Scale of sex crimes against young women in North East 'bigger than anybody had ever thought'

Sex crimes investigated by Northumbria Police's Operation Sanctuary have been 'shocking', Children's Commissioner Dr Maggie Atkinson has said

Children’s Commissioner, Dr Maggie Atkinson, and Ruth Thompson, High Sheriff of Tyne and Wear, at the conference
Children’s Commissioner, Dr Maggie Atkinson, and Ruth Thompson, High Sheriff of Tyne and Wear, at the conference

The scale of sex crimes against women in the North East and the rest of the UK is ‘bigger than anybody thought’, the Government’s Children’s Commissioner Dr Maggie Atkinson has said.

Yet the region’s victims have been listened to, she claims, ‘nipping in the bud’ what could have potentially become a problem of the size seen in Rotherham.

Referring to national exploitation investigations and Northumbria Police’s own Operation Sanctuary probe which has so far led to the arrest of 120 people since its launch in January, Dr Atkinson said: “The extent and scale of the problem is far bigger than anybody had ever thought.

“It continues to be shocking but it shouldn’t surprise us. The scandal is when adults turn a blind eye and attempt to blame the victim for their own abuse.

It’s the perpetrator, and the perpetrator’s twisted behaviour that led to victims being victims.

“One has to hope that something has been nipped in the bud.

“The big thing is that because of the numbers in this region, it’s quite possible that when those girls told, they were listened to in ways that it seemed they weren’t listened to in Rotherham.”

The Children’s Commissioner, who is the former director of Children’s Services at Gateshead Council, said police investigating cases as part of Operation Sanctuary had appeared to take seriously complaints made by 60 young women at an earlier opportunity than authorities in Rotherham.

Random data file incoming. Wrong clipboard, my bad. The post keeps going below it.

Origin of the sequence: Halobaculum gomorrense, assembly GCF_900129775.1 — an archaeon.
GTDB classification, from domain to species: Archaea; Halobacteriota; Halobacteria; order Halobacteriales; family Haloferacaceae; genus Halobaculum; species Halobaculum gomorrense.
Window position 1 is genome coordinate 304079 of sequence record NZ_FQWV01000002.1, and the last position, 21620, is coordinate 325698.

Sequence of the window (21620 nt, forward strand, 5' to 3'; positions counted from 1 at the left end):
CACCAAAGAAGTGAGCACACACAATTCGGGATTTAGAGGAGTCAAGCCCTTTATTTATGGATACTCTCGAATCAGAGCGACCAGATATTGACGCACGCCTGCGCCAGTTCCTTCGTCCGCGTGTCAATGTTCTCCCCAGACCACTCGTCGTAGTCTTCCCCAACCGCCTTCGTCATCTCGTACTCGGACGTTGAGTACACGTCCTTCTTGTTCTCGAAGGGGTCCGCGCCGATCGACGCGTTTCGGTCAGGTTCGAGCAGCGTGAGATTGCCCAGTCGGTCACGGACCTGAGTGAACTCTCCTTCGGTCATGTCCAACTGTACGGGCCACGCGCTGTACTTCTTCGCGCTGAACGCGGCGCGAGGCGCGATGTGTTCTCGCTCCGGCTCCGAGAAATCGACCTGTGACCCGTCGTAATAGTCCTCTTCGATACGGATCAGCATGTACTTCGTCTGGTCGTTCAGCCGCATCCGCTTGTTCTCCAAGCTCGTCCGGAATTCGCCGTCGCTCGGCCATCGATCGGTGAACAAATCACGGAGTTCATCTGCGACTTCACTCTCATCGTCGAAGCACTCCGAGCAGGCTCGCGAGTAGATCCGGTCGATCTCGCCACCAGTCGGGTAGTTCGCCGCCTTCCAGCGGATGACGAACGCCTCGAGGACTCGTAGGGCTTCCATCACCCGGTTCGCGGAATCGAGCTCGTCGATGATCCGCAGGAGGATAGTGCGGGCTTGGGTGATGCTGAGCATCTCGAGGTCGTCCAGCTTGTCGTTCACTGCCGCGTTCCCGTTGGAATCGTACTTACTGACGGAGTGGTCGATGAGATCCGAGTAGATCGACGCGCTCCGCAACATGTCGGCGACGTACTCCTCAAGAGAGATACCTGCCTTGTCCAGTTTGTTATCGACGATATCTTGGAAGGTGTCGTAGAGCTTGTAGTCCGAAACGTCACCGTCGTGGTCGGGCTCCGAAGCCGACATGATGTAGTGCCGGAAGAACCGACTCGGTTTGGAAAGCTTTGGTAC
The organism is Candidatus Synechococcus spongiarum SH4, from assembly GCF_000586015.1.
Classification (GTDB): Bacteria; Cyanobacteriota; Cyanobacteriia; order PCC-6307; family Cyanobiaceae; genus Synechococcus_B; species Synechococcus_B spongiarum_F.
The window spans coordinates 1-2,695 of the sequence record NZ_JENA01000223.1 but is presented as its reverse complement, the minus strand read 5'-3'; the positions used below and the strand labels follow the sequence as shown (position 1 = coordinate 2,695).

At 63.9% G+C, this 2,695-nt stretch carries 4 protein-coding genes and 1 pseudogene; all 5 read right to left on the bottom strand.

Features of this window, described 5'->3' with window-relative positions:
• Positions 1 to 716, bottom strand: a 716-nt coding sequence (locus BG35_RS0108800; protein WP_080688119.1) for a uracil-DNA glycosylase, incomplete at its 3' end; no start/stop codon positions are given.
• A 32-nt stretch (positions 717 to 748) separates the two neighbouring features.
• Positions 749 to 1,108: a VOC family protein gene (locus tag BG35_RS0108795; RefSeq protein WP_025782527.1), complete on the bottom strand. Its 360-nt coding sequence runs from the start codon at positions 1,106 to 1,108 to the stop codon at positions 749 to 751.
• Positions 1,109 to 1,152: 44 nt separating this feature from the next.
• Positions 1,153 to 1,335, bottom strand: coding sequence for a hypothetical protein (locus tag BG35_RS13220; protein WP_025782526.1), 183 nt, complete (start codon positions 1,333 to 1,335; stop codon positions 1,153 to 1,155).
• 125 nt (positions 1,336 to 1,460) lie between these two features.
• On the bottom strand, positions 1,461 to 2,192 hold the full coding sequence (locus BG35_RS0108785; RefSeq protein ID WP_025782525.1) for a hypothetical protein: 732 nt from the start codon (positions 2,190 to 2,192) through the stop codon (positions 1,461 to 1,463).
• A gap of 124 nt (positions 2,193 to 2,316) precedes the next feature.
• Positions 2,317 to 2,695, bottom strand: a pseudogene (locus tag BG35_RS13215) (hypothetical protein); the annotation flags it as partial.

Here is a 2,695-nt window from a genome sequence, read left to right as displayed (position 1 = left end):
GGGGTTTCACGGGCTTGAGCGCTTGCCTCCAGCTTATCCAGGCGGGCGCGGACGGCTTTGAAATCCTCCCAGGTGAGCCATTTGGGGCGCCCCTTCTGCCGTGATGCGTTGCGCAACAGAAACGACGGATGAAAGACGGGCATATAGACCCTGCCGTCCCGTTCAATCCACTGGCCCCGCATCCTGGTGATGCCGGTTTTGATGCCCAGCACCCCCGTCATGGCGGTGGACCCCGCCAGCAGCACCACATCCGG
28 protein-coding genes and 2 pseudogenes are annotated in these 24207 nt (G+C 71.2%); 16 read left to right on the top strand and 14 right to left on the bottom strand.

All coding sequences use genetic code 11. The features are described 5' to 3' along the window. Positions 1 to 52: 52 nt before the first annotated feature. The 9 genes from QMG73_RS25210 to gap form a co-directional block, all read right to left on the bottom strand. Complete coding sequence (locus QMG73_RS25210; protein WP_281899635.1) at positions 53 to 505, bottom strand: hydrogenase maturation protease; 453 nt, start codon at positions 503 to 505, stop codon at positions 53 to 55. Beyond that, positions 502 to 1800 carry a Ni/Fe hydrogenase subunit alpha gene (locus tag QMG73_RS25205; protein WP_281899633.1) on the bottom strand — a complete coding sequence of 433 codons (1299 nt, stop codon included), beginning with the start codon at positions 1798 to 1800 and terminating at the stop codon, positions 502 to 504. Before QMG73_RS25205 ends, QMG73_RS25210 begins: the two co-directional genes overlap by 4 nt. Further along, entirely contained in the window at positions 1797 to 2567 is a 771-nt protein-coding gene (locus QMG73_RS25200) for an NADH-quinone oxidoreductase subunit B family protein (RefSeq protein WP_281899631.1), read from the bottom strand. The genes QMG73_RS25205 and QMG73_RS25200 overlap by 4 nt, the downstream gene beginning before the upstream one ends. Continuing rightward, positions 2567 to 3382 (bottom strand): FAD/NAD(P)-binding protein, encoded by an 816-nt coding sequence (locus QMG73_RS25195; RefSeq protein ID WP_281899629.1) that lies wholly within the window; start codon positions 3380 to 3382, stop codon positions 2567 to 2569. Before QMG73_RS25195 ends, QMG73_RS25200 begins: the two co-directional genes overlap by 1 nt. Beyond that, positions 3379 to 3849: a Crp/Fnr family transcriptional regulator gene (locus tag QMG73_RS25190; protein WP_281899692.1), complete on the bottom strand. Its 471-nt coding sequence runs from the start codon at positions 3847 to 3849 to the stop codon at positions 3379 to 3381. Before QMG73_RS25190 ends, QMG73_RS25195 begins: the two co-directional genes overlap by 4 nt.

The South Yorkshire inquiry found at least 1,400 children in Rotherham were sexually exploited by predominantly Asian criminal gangs between 1997 and 2013.

She also praised the Police and Crime Commissioner Vera Baird, local authorities, charities and universities in Newcastle for keeping incidences of abuse and violence at the top of the region’s policing and social care agenda.

Speaking at a conference organised by the High Sheriff of Tyne and Wear Ruth Thompson OBE into the impact of domestic violence on children, Dr Atkinson said during her time working in Gateshead she felt there was a strong sense of cohesion among organisations working with vulnerable young girls.

She said: “There are people of ill intent wherever you go.

“Sexual crimes are almost always hall marked by very clever behaviour and under the radar behaviour.

“It’s four and a half years since I left Gateshead but our elected members worked considerably with young people to keep their finger on the pulse with what’s going on and out schools did the same.

“I did my level best to spend time with front line social workers in team offices, as I’m sure still happens.

“The children who were vulnerable in Gateshead were very definitely under our radar and a great deal of work was done with them. It was very important to us that we got to those children and staff worked beyond the call of duty.”

So far 21 people have been charged since the launch of Northumbria Police’s Operation Sanctuary.

This month Newcastle men Hafeez Cole Oye-Dada, of Hampstead Road, Benwell, and Moses Ologbenla, of Ellesmere Road, were jailed for a total of 16 years after being snared as part of the crackdown on cases against vulnerable girls and women.

Two schoolgirls tried to kill themselves after being plied with drink and drugs and subjected to vile sex attacks.


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